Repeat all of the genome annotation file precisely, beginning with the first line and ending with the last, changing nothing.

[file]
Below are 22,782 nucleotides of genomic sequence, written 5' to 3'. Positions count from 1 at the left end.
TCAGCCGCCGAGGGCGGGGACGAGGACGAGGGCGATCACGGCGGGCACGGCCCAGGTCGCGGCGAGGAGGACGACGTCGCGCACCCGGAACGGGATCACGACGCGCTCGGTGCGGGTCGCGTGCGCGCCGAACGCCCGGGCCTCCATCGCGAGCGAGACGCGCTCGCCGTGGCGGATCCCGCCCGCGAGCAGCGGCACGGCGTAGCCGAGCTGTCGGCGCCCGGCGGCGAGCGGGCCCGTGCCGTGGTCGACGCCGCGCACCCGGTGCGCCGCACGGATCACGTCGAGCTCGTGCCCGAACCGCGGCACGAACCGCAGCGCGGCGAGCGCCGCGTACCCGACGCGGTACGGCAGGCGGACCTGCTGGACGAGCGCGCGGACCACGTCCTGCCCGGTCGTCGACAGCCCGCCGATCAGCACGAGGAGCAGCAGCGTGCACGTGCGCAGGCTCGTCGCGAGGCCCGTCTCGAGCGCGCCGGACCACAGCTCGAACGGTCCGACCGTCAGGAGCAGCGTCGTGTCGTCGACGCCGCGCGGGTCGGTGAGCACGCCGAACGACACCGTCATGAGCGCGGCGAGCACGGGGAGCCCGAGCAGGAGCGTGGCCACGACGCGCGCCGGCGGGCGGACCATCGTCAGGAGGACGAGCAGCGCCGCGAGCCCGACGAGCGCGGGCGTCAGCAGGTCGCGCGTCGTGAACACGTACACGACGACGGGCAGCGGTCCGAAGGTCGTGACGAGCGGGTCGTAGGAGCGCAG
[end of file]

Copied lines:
Below are 22,782 nucleotides of genomic sequence, written 5' to 3'. Positions count from 1 at the left end.
TCAGCCGCCGAGGGCGGGGACGAGGACGAGGGCGATCACGGCGGGCACGGCCCAGGTCGCGGCGAGGAGGACGACGTCGCGCACCCGGAACGGGATCACGACGCGCTCGGTGCGGGTCGCGTGCGCGCCGAACGCCCGGGCCTCCATCGCGAGCGAGACGCGCTCGCCGTGGCGGATCCCGCCCGCGAGCAGCGGCACGGCGTAGCCGAGCTGTCGGCGCCCGGCGGCGAGCGGGCCCGTGCCGTGGTCGACGCCGCGCACCCGGTGCGCCGCACGGATCACGTCGAGCTCGTGCCCGAACCGCGGCACGAACCGCAGCGCGGCGAGCGCCGCGTACCCGACGCGGTACGGCAGGCGGACCTGCTGGACGAGCGCGCGGACCACGTCCTGCCCGGTCGTCGACAGCCCGCCGATCAGCACGAGGAGCAGCAGCGTGCACGTGCGCAGGCTCGTCGCGAGGCCCGTCTCGAGCGCGCCGGACCACAGCTCGAACGGTCCGACCGTCAGGAGCAGCGTCGTGTCGTCGACGCCGCGCGGGTCGGTGAGCACGCCGAACGACACCGTCATGAGCGCGGCGAGCACGGGGAGCCCGAGCAGGAGCGTGGCCACGACGCGCGCCGGCGGGCGGACCATCGTCAGGAGGACGAGCAGCGCCGCGAGCCCGACGAGCGCGGGCGTCAGCAGGTCGCGCGTCGTGAACACGTACACGACGACGGGCAGCGGTCCGAAGGTCGTGACGAGCGGGTCGTAGGAGCGCAG